For example, in English the capital letter P is distinguished from a capital letter R by just that little stroke, that leg that goes on to the P, and it becomes an R. The difference between an O and a Q is that little line that just breaks the lower right-hand side of the circle. You see O and you see Q: there’s a difference. They will have different meanings, different words just by changing a stroke.
We believe that in inerrancy, the inspiration of God extends down not only to the words or the ideas, but it extends to the specific grammatical phrases, because the difference between a word here and a word there can just be the difference between the present tense and past tense. Everything is important to pay attention to.
God the Holy Spirit, as the One who oversees the giving of Scripture, has a very economical way of communicating. He’s not verbose. A lot of times there are little things that don’t appear to us at first glance to have been all that significant. Then on further reflection, we realize that if there’s a difference, we need to ask, “why is there a difference?”
I pointed out that in the beginning of Ephesians 3—remember, that’s the last chapter in the first part of the book—Paul is also drawing an inference based on what he said in Ephesians 2, “For this reason I, Paul, the prisoner of Christ Jesus for you Gentiles …”
Notice that he says he is the prisoner OF Christ Jesus. Grammatically, that’s a genitive of possession. We will get into some more details on that. But in Ephesians 4:1 he says he’s the prisoner IN the Lord, not OF the Lord as it’s translated in the King James.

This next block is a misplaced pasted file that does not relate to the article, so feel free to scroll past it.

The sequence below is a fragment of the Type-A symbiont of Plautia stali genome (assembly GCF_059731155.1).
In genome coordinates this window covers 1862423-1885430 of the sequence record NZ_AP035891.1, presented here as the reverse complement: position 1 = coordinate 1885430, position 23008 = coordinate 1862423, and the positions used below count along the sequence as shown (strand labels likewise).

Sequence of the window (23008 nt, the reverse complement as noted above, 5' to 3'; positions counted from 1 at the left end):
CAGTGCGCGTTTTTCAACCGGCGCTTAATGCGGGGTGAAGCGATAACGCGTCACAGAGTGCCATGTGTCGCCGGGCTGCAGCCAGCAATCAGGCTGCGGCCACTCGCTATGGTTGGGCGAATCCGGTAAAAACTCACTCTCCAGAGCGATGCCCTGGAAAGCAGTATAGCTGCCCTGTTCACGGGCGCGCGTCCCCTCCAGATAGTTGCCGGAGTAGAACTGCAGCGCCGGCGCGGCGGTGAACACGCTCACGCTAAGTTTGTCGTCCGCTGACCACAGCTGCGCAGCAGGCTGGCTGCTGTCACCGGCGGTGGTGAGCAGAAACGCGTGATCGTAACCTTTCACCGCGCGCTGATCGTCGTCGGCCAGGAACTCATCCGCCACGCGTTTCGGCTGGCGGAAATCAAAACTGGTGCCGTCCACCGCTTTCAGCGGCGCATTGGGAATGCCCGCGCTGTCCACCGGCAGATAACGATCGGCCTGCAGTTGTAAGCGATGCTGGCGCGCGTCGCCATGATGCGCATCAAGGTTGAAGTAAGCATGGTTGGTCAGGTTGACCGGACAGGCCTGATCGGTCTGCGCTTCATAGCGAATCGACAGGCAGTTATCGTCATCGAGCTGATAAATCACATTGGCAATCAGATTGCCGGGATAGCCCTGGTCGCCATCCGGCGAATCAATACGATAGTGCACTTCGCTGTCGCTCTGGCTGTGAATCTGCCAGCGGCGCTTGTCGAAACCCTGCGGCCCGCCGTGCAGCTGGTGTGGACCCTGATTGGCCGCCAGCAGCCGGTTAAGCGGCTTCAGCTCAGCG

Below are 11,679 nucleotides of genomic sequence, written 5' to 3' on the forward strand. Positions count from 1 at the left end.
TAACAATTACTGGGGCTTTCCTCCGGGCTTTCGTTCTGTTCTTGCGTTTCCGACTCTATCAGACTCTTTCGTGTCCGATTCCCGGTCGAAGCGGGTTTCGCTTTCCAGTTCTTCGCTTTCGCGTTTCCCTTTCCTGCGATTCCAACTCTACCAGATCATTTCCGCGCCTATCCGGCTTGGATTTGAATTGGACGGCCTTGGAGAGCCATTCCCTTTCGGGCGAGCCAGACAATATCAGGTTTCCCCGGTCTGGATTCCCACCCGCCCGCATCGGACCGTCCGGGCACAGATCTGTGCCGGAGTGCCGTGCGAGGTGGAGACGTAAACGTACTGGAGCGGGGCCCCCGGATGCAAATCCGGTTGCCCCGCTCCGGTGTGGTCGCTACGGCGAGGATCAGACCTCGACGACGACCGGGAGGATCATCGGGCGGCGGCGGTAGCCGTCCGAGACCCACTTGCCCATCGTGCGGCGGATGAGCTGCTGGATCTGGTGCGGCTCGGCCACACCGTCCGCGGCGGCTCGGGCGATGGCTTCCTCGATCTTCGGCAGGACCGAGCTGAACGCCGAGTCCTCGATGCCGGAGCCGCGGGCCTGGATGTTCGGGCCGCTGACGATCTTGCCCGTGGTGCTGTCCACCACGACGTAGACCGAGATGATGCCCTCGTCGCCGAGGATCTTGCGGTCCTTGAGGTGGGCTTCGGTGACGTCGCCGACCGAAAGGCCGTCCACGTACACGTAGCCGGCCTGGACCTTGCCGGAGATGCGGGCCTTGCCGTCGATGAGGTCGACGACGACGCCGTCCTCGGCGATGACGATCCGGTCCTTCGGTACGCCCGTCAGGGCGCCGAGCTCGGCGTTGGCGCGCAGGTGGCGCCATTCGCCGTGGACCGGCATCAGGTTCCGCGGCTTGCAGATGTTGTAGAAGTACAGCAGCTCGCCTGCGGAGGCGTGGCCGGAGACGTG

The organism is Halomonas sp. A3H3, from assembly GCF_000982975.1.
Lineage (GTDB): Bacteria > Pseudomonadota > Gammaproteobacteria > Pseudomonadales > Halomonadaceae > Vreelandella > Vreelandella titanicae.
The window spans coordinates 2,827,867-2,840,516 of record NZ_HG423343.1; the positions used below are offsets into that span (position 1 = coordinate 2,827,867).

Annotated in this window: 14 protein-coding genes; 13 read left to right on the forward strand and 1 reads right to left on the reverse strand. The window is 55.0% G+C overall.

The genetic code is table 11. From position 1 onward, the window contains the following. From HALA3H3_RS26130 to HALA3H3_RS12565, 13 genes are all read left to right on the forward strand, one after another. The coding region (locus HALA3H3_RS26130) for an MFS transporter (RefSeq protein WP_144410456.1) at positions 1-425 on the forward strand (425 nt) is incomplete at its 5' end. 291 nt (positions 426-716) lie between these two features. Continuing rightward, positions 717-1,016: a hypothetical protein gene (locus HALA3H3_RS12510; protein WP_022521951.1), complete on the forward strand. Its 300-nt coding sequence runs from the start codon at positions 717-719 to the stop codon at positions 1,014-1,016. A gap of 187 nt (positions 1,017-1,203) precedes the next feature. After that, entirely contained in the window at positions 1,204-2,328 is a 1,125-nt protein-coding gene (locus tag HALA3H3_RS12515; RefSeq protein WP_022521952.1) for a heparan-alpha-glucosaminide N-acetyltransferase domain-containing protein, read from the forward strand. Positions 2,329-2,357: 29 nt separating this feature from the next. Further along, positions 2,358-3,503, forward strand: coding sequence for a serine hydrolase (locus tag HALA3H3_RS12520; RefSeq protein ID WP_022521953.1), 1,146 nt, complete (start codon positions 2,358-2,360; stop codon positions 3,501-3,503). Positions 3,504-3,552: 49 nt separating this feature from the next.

“I, Paul, a prisoner …” The Greek is EN KURIO. The Greek preposition EN is a lot like our preposition “in.” It means location in a number of places, also indicates means or instrument.
In Ephesians 3:1 he doesn’t say “in the Lord,” he uses Christ Jesus. And it’s in the genitive, so it’s “of Christ Jesus.” We should at least explore the question, what’s the difference and why is this important?
I pointed out that Paul is a literal prisoner. One question that you have to answer is, is he talking about him being a literal prisoner, or is he talking about the fact that he is a prisoner in relation to his spiritual devotion to Christ, or is it something of both?
Because he is Christ’s prisoner, he is a prisoner in reality in Rome. I think that is the third option. Each of these options then deteriorates in about four different ways in which to take these prepositions.
Aren’t you glad I’m not going to go through all of them? You can end up with at least as many as 14 or 15 different interpretations, just simply based on how you take each one of these prepositions.
That’s what I was spending my time working through this morning, which is important for just understanding what the simple sense of this is.